Rather than face a firing squad, presumably, Glendale Police Department police officer Joshua Carroll abruptly resigned. His resignation followed an internal affairs investigation that recommended Carroll be fired for the June 13th beating of a citizen with special needs whose only crime was having fallen asleep in his car.
Carroll approached the car of David Dulaney after someone reported a suspicious man sleeping in his vehicle. Phoenix summers are brutal with respect to heat waves, and sleeping in one’s car is likely a death wish. But officer Carroll was not there to help the man get out of the car and find shelter from the deadly heat. He was just following protocol. Identify the suspect, run his name through the database for warrants, and then either arrest the suspect or let him go. That’s what Carroll attempted to do. But Dulaney was not immediately submissive and compliant due to his mental condition.
Any time a citizen chooses to flex their constitutional rights and civil liberties with officers, they run the risk of angering police to the point an escalation of force is justified. Such escalations of force are not necessary but are permitted under federal use of force guidelines.
After Dulaney would not give his name and identification to Carroll, the Glenale police officer then pulled the man with special needs out of the car, tased him, and then hit him several times on the head with his taser, a blunt object, while the man was face down on the hot pavement. All the while Dulaney can be heard asking Carroll to stop and questioning why the officer was hitting him.
It seems clear from the footage, Carroll likely knew Dulaney was someone who deserved to have been treated differently. Instead, Carroll struck Dulaney so hard with his taser, his scalp had to be stapled back together.
Carroll reportedly bragged to his superiors about the “pain compliance” he was happy to use against Dulaney. As Dulaney screamed, “you’re hurting me,” Carroll told his sergeant:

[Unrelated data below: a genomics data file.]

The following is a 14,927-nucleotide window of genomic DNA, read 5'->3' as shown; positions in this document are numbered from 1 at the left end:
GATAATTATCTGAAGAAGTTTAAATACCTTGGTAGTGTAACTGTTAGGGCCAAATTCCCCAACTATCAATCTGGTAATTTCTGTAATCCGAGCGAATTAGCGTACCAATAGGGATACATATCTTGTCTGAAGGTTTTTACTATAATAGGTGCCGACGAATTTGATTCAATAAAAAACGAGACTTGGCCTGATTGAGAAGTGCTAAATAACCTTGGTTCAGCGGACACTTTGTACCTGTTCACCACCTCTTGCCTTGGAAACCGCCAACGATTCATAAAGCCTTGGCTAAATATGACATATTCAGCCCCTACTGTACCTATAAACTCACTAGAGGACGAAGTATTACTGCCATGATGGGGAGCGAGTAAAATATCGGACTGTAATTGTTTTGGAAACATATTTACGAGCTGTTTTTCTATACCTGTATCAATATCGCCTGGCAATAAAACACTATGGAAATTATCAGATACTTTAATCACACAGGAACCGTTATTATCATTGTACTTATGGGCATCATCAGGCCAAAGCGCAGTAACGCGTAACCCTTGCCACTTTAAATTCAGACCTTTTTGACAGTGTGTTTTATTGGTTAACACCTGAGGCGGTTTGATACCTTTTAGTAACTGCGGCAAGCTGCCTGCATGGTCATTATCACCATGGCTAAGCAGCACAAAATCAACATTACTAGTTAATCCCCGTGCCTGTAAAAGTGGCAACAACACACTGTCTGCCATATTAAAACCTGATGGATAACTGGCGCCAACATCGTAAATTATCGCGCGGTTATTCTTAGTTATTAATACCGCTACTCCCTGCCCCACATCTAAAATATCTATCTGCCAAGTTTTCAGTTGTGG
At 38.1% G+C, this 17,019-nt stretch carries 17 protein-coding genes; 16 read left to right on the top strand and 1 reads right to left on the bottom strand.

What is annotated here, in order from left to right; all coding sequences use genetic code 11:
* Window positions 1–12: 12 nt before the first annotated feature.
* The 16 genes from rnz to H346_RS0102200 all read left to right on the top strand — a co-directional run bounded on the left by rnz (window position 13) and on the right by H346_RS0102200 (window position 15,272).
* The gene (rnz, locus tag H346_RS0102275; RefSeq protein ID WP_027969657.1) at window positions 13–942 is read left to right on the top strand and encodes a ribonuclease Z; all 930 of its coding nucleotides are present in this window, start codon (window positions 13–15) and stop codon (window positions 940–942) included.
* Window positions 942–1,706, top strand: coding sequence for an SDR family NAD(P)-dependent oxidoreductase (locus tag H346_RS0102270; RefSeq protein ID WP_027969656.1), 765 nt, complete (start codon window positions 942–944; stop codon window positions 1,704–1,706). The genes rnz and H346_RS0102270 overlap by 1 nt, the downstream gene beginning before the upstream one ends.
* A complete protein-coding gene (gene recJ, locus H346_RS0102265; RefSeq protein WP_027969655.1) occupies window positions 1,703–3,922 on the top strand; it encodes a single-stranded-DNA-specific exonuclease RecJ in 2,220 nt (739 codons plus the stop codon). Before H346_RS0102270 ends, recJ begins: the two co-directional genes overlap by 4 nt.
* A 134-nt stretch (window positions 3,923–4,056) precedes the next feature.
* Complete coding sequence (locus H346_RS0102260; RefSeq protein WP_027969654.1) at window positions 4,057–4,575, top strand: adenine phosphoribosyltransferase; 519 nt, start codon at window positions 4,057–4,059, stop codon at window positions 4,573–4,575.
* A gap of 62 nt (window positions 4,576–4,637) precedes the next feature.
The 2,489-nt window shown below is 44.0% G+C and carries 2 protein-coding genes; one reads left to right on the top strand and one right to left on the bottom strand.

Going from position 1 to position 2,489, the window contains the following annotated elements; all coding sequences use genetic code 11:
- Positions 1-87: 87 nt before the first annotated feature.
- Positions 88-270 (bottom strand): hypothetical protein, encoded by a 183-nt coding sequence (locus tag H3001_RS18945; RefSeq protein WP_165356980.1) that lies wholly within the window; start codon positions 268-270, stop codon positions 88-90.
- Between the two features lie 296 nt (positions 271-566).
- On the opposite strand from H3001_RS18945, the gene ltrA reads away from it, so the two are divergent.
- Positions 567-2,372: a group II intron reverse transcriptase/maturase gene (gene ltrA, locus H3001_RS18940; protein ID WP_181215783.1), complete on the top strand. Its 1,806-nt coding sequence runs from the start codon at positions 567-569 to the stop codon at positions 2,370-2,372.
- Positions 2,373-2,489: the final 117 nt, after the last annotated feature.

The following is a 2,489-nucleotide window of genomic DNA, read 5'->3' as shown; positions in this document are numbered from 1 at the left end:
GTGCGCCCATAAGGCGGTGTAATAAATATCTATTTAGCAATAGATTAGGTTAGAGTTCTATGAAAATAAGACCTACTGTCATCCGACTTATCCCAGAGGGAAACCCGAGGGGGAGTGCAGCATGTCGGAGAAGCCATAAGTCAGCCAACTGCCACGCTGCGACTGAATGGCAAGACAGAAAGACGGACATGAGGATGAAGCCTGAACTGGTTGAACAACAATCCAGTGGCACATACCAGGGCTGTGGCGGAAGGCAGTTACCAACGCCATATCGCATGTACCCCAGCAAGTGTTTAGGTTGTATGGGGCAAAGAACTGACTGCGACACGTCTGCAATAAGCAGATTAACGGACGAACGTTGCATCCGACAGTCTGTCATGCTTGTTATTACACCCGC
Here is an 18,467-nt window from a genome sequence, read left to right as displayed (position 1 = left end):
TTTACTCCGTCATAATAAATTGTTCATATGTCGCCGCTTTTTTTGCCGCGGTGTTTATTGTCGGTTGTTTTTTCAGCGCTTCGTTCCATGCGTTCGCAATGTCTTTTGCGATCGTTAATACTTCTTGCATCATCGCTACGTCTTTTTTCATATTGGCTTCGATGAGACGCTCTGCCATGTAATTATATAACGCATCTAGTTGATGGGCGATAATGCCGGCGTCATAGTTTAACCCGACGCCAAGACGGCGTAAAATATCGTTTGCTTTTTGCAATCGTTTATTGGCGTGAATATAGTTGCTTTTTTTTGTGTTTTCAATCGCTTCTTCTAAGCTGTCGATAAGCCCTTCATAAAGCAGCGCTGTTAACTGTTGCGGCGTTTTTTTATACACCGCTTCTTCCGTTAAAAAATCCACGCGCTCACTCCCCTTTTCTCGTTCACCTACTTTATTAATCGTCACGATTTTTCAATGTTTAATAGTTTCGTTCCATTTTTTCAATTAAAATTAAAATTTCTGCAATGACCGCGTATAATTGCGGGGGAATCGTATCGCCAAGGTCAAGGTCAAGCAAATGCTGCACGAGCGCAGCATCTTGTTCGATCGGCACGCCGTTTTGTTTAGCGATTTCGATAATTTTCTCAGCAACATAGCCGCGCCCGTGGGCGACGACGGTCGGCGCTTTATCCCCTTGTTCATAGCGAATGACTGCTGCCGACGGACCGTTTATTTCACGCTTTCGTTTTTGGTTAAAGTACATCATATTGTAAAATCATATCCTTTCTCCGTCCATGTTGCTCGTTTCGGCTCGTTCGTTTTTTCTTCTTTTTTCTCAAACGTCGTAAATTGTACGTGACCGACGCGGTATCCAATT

no offense, but that was exactly what I was trying to do, was to get that pain compliance.
Dulaney was no saint either. Following the violent arrest it was learned that the car in which he was sleeping had been reported stolen. Whether or not Dulaney was the thief in this instance is unclear as he’s yet to be charged with a crime.
But worse than Dulaney’s alleged situation is Carroll’s own troubled work history. The officer had previously been reprimanded for blowing through stop lights on a high speed chase, breaking police department policy for Facebook posts, and putting members of the public’s lives at risk while shooting at a suspect.
Dulaney has yet to be charged for any crimes resulting from his officer-involved beat down. Carroll, on the other hand, apparently saw the writing on the wall and now has joined the ranks of bad cops AKA “Gypsy Cops” who resign before being terminated so they can join another police department and continue their carnage.
Cop apologists will likely conclude the department did not stand behind their officer who clearly had a “criminal” in his cuffs. And police accountability activists will possibly commend Glendale PD for firing a bad guy. But we at TFTP would like to know why criminal charges were not filed against the officer. If you or I had done what he did we would be put away for a long time.